‘Food bucks’ one solution to Canada’s growing food insecurity crisis

Food insecurity solutions

Food insecurity numbers in Canada have reached astonishing levels, making it hard to believe the extent of the crisis.

According to the latest Who’s Hungry report from Daily Bread and North York Harvest food banks, the number of people depending on food banks in Toronto alone has doubled compared to the previous year, with one out of every 10 individuals currently relying on them.

Food bank usage has hit an all-time high this year, with over 2.5 million visits recorded between April 2022 and March 2023, marking a staggering 50 percent increase from the previous year. Alarmingly, there are no signs of this trend slowing down. The Hunger Count, released last month by Food Bank Canada, revealed that over two million Canadians now rely on food banks.

Even Statistics Canada has joined the chorus of alarming food insecurity statistics, indicating that 18 percent of Canadian families experienced some degree of food insecurity in 2022. Regardless of where you look, the data is undeniably grim.

While some have pointed fingers at Ottawa, provinces or grocers for our society’s predicament, the reality is that our current situation results from a combination of various factors, many of which have nothing to do with Canada. Issues such as disrupted supply chains, the conflict in Ukraine, and the impact of climate change on global regions have all contributed.

In fact, when compared to many other countries, Canada is faring relatively better. For example, in Australia, the Food bank Hunger Count 2023 reported 3.7 million households—equivalent to 36 percent—have experienced varying levels of food insecurity in the past year. Earlier this year in the United Kingdom, the Food Standards Agency revealed food insecurity had risen to 25%.

Challenges have arisen even in the United States, the land known for affordable food. Feeding America, the largest domestic hunger relief and food rescue organization in the country, released a report showing that about 49 million individuals, or one in six Americans, sought assistance from hunger relief programs in the last year, a ratio higher than Canada’s.

Despite exporting more than $85 billion worth of agri-food products, seeing so many Canadians going hungry is disheartening. The facts are clear, but our path to reducing food insecurity remains less so. Food banks are a testament to the resilience of the human spirit, performing remarkable work with limited resources. However, they are designed to provide temporary relief, not a permanent solution.

Many reports include a comprehensive list of recommendations, such as expediting the construction of more affordable housing and swiftly implementing the Canada Disability Benefit, guaranteeing a minimum income. However, these mechanisms require additional capital, increased government involvement, and added bureaucracy. Canadians already pay a substantial amount of taxes and may not be eager to fund new costly programs that could become permanent, especially as servicing our debt continues to rise.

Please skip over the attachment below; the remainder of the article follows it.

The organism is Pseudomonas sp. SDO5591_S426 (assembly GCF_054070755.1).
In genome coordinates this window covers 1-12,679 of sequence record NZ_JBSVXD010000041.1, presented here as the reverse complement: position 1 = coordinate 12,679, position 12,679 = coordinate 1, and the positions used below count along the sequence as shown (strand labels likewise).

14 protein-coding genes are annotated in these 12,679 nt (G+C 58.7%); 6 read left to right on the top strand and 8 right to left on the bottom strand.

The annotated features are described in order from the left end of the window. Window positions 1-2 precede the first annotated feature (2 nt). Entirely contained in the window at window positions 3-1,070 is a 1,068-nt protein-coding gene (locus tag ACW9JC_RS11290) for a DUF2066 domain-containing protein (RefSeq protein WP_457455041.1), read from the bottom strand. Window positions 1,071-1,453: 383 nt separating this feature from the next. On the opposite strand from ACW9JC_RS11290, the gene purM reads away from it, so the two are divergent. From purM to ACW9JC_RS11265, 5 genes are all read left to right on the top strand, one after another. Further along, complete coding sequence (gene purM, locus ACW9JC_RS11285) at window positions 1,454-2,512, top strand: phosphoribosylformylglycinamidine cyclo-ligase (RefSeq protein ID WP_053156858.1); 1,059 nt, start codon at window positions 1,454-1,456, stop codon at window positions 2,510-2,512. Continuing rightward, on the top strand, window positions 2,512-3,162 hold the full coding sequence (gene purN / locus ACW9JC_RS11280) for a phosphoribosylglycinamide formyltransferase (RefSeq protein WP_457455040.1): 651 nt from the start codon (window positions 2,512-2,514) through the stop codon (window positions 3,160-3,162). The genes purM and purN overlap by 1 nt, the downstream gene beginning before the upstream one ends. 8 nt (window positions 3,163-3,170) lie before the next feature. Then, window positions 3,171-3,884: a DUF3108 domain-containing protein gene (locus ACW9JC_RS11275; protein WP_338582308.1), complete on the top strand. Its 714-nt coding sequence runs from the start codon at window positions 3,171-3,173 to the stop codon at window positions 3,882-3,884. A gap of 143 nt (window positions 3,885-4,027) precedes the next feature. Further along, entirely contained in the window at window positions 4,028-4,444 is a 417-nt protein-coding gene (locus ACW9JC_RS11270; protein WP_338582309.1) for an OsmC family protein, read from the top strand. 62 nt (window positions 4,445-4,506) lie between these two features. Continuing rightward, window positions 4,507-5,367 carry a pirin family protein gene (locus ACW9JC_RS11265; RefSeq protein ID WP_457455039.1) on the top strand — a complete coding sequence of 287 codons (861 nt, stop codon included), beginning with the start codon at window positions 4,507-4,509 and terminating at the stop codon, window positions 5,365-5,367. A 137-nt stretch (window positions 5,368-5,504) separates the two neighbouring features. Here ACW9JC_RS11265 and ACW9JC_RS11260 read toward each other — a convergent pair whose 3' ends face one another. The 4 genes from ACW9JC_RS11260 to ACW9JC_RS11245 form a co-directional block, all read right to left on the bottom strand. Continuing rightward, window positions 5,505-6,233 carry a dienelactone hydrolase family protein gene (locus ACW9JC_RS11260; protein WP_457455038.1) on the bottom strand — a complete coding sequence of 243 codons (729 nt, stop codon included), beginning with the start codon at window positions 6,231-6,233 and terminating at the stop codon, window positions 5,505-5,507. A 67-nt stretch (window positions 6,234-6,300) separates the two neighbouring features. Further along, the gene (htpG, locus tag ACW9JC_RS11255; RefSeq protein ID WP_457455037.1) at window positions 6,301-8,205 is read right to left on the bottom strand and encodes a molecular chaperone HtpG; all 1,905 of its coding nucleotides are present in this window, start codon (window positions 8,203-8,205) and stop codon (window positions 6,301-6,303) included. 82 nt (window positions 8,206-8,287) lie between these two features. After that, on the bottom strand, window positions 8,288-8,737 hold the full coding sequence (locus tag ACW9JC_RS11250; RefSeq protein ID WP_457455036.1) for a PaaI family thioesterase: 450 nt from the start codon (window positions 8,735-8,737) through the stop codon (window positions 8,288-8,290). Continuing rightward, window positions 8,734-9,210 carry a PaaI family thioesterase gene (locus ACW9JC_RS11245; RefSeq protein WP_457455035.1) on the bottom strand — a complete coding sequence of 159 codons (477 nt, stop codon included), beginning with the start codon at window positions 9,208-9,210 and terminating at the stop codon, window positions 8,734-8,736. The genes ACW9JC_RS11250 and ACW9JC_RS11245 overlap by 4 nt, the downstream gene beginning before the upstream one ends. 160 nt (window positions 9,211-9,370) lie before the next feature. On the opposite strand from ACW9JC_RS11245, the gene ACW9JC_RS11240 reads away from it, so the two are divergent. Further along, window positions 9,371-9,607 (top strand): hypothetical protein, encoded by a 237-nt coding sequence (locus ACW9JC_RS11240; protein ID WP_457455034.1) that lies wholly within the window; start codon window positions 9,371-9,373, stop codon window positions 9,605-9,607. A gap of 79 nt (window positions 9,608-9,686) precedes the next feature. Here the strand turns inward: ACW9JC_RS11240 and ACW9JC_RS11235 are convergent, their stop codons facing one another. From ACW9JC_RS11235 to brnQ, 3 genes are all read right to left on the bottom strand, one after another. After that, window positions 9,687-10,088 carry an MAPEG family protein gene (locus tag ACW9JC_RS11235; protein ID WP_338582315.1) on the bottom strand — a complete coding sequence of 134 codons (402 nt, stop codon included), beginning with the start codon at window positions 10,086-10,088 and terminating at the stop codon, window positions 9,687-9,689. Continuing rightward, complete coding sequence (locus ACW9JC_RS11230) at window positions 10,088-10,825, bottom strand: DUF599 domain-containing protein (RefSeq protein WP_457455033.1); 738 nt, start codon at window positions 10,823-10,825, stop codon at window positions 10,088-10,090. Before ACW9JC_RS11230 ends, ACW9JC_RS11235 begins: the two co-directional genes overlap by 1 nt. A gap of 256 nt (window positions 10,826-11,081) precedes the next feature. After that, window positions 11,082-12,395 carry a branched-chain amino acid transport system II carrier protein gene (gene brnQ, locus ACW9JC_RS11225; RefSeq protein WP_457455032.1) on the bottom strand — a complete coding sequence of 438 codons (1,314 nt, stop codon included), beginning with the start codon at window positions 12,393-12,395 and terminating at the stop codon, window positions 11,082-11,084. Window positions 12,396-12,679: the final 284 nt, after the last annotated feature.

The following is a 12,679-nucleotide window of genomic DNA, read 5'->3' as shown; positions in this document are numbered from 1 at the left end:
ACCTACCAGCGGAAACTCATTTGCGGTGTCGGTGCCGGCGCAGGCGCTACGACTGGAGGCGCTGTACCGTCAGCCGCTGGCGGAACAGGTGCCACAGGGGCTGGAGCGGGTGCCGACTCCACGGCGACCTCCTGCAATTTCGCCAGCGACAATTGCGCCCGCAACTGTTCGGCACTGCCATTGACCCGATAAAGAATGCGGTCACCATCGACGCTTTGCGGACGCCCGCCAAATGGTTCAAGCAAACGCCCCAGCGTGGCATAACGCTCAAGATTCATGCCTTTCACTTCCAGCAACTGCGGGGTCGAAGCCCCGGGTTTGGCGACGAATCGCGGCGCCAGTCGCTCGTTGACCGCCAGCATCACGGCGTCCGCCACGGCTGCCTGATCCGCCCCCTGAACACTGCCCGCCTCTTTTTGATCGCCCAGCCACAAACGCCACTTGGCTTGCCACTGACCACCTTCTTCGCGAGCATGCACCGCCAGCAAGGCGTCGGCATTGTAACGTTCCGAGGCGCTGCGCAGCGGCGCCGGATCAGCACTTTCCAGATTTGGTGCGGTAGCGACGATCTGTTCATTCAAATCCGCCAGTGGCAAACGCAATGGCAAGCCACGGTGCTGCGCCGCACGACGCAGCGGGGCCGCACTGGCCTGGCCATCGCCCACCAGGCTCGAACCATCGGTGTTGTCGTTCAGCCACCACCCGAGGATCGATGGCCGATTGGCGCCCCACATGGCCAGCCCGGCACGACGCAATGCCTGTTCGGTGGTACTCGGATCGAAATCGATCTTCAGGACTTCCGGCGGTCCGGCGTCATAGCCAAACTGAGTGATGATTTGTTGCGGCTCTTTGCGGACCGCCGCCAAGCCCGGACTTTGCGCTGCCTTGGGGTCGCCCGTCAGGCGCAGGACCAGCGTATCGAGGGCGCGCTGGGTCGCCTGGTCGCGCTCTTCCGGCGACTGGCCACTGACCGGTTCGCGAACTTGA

Nevertheless, one program could offer much-needed assistance to people in need without straining existing not-for-profits or significantly adding to public expenditure. Nova Scotia, Montreal, and British Columbia have successfully launched community food coupon programs. These programs aim to support low-income households in acquiring fresh, nutritious, locally sourced food, enhancing food literacy, and encouraging healthier food choices.

Notably, these programs provide participating households with regular allocations of an alternative currency, known as “food bucks,” that can only be redeemed at farmers’ markets. Unlike grocery rebates, which have cost Ottawa more than $2.5 billion without assurance the money was spent on food, these coupons can only be used to purchase food and support our farmers.

The costs associated with implementing these programs are minimal. Nova Scotia’s program costs approximately $350,000, while Montreal’s received support from Desjardins totalling $50,000. In contrast, British Columbia’s program, launched in 2021, requires about $1 million a year to assist 10,000 households. The province has the second-lowest food insecurity rate in the country, at 16.9 percent, according to Statistics Canada, despite soaring real estate prices.

If Canada needs one program that can make a substantial impact right now, offering the best value for our investment, it would undoubtedly be such a program.

Sylvain Charlebois is senior director of the agri-food analytics lab and a professor in food distribution and policy at Dalhousie University.

This article is written by or on behalf of an outsourced columnist and does not necessarily reflect the views of Castanet.


Errors in explaining impact of carbon tax on inflation shake confidence in Bank of Canada

Bank of Canada’s blunders

The Bank of Canada’s unconventional approach to communicating its stance on carbon pricing, particularly its sporadic responses on social media, has raised eyebrows.

Its responses tend to delve into semantics rather than directly addressing criticisms. It’s puzzling to witness the Bank of Canada engaging in this manner, as it calls into question its supposed non-partisan and impartial position in the increasingly polarized political debates surrounding the carbon tax.

This strategic blunder underscores the Bank of Canada’s mishandling of its communication related to carbon taxation.

The saga began in September when Bank of Canada governor Tiff Macklem casually mentioned during a speech in Calgary that the carbon tax contributed to about 0.15 percentage points of inflation without providing supporting data or documentation for this assertion. A similar statement had been made before the finance committee in February, but it hadn’t garnered much attention at the time.